Jane Ellsworth is a 28-year-old spinster, she lives with her parents and her younger and impetuous sister, Melody. What's different from Austen's England is the inclusion of magic; it's the norm and young, accomplished woman use it as part of their "domestic arts." Things like enhancing a painting (kind of like the moving portraits of Harry Potter) or hiding flaws in the home are what is expected of women like Jane and Melody. While Jane apparently doesn't have much going for her in the looks department, she's a very talented glamourist, and it just may have caught the attention of eligible bachelor, Mr. Dunkirk. Of course, Melody is also vying for Dunkirk's attentions - as well, as any other single men in the vicinity - so this leads to some strife between the sisters. However, change is afoot when the FitzCameron's come to town, bringing a handsome young naval man, Captain Livingston and renowned (and brooding) glamourist, Mr. Vincent.For the most part, the novel focuses on the daily life of Jane. She calls on her neighbours, practices her glamours, appeases her hypochondriac mother. It's a very English picture of life. In one sense, this is where the novels excels, the minutiae of daily life is thrown together with magic. It is so well rendered that I really did feel like I was reading a classical novel. Magic just made sense in this world. However, in a way I also found this to be disappointing, since I am, after all not living in Regency England. What I tend to like about these classical retellings is the inclusion of a more modern perspective and I didn't get this here. Jane was constrained by the same rigid social structure as Elizabeth Bennet. Jane is expected to marry and able to manage a home well. To an extent, an alternative is offered, but I don't think we'll see the effects of it until book 2.
Readers also do not see a deeper development of relationships between characters that we have come to expect in our modern literature. To me, Jane's relationships with others seemed very superficial. Even her attraction to Dunkirk was based on very little knowledge of the actual man, making her seem much younger than a 28-year-old. While I accept that this would be the norm for the period, I do think a person would have had stronger opinions and thoughts on people and issues. It's this more hidden personality that I would have liked to have seen in Milk and Honey.
Now, you may be asking why I plan on reading further in the series if I so clearly wasn't impressed with the author's adherence to a more old fashioned writing style. To that I say: Mr. Vincent. (view spoiler)[He didn't get a lot of "screen" time in this book, yet he proposes marriage to Jane and she quickly accepts. I didn't see a lot of evidence for Jane's feelings towards Vincent; she barely spoke to him, so I wonder how she can even know him well enough to want to marry him? While I again recognize that this is likely commonplace, it seemed rather sudden from a romance perspective. It also didn't help that Jane was infatuated with Dunkirk until almost the end of the book. I just don't buy that Jane had that big of a switch of her emotions from one man to the other. Therefore, what I'm really curious about in book 2 is what married life is going to be like for Jane and Vincent considering that they don't really know one another. I think this movement into married life could prove to be very interesting and I'm curious about how the author is going to work with this in her present writing style. (hide spoiler)]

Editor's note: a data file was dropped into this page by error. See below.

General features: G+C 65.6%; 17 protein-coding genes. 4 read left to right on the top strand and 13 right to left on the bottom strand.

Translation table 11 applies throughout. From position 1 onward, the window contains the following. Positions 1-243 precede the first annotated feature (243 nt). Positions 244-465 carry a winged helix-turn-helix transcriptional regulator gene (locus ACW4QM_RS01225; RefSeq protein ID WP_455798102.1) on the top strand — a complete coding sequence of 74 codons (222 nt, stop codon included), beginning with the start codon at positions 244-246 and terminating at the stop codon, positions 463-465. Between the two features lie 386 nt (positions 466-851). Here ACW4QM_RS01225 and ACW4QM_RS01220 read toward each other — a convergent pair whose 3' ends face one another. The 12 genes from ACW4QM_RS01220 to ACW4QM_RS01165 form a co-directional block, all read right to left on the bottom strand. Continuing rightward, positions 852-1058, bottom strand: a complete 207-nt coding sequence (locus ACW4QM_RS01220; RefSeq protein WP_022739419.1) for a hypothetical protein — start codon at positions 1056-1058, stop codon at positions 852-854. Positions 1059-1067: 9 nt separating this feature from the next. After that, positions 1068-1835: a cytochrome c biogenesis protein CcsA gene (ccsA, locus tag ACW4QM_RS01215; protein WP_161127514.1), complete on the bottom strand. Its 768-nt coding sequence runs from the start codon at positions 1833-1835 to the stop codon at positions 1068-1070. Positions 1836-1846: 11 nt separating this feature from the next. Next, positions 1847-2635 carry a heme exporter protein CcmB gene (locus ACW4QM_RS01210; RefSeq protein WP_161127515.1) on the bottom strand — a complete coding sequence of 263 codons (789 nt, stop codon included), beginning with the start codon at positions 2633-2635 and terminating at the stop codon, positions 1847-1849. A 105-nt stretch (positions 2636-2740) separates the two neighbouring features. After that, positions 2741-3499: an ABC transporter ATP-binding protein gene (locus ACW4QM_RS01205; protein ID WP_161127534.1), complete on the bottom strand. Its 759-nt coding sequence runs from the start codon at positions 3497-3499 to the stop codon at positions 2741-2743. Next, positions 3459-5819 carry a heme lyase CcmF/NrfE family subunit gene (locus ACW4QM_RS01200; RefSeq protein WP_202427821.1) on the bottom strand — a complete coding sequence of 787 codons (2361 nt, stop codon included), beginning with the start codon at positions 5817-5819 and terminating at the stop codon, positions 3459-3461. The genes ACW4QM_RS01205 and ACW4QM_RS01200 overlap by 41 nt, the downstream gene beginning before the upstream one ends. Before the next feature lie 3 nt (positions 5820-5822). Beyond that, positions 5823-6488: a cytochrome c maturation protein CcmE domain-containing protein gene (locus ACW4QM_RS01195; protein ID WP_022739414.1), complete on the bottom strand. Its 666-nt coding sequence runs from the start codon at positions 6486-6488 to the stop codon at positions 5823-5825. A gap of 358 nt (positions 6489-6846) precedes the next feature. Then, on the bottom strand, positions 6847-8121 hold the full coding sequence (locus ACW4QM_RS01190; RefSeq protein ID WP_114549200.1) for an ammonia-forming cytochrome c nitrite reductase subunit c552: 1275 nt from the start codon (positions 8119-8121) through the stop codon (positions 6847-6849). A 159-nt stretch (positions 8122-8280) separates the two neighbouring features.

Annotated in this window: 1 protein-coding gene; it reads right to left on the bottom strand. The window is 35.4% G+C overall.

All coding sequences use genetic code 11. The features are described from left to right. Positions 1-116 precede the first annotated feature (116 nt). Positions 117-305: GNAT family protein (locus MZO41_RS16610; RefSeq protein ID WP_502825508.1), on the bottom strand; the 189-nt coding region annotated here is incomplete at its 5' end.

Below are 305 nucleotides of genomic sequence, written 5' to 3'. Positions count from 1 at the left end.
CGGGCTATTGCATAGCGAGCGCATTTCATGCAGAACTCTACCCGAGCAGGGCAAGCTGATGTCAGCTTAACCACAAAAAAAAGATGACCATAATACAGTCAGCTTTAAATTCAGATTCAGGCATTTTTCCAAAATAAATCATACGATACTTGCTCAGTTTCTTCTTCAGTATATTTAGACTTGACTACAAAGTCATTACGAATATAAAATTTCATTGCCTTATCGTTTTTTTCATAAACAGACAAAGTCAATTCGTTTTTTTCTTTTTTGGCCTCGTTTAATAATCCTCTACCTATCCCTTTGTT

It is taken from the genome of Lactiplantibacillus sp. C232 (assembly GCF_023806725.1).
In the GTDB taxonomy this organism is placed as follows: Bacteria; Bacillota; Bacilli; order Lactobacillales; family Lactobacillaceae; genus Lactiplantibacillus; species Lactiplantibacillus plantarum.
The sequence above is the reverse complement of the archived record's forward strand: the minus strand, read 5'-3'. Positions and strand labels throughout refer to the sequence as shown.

Ultimately, Shades of Milk and Honey was not what I was expecting. While I recognize the merit in what the author seems to be trying to do, it didn't completely work for me. However, I do think there is potential for this series and I'll be checking out the next books soon.
And my last comment about the book - the title. I have to confess, I don't get it. How does it relate to the book? What am I missing? Someone please fill me in!
*Review also live at The Book Adventures April 30, 2014. ["br"]>["br"]>["br"]>["br"]>["br"]>["br"]>["br"]>["br"]>["br"]>["br"]>["br"]>["br"]>["br"]>["br"]>["br"]>["br"]>...more
I was basically guaranteed to love this one since it was inspired by Austen's Persuasion (my all time favourite Austen novel). For Darkness Shows theI was basically guaranteed to love this one since it was inspired by Austen's Persuasion (my all time favourite Austen novel). For Darkness Shows the Stars begins with Elliot North trying to save the North estate from falling into ruin. Elliot's father has just destroyed a wheat crop that Elliot genetically enhanced, something that goes against her Luddite upbringing. In order to offset the loss in profits, Elliot decides to rent out the shipyard that is in her sick grandfather's possession. Little does Elliot realize that this will bring her childhood sweetheart, Kai, home to the farm. Kai's return will cause Elliot to question her beliefs as a Luddite and the importance that advancement in technology has in society. What follows is basically identical to the plot of Austen's Persuasion.
Overall, I enjoyed the concept of a Luddite society and ruling class; however, I would have been interested to see the plot move a little more away from Persuasion. As a fan of the inspiration, I found that the plot was predictable because it was so similar. However, I think it would be a great way to get teens interested in the classics like Austen. ...more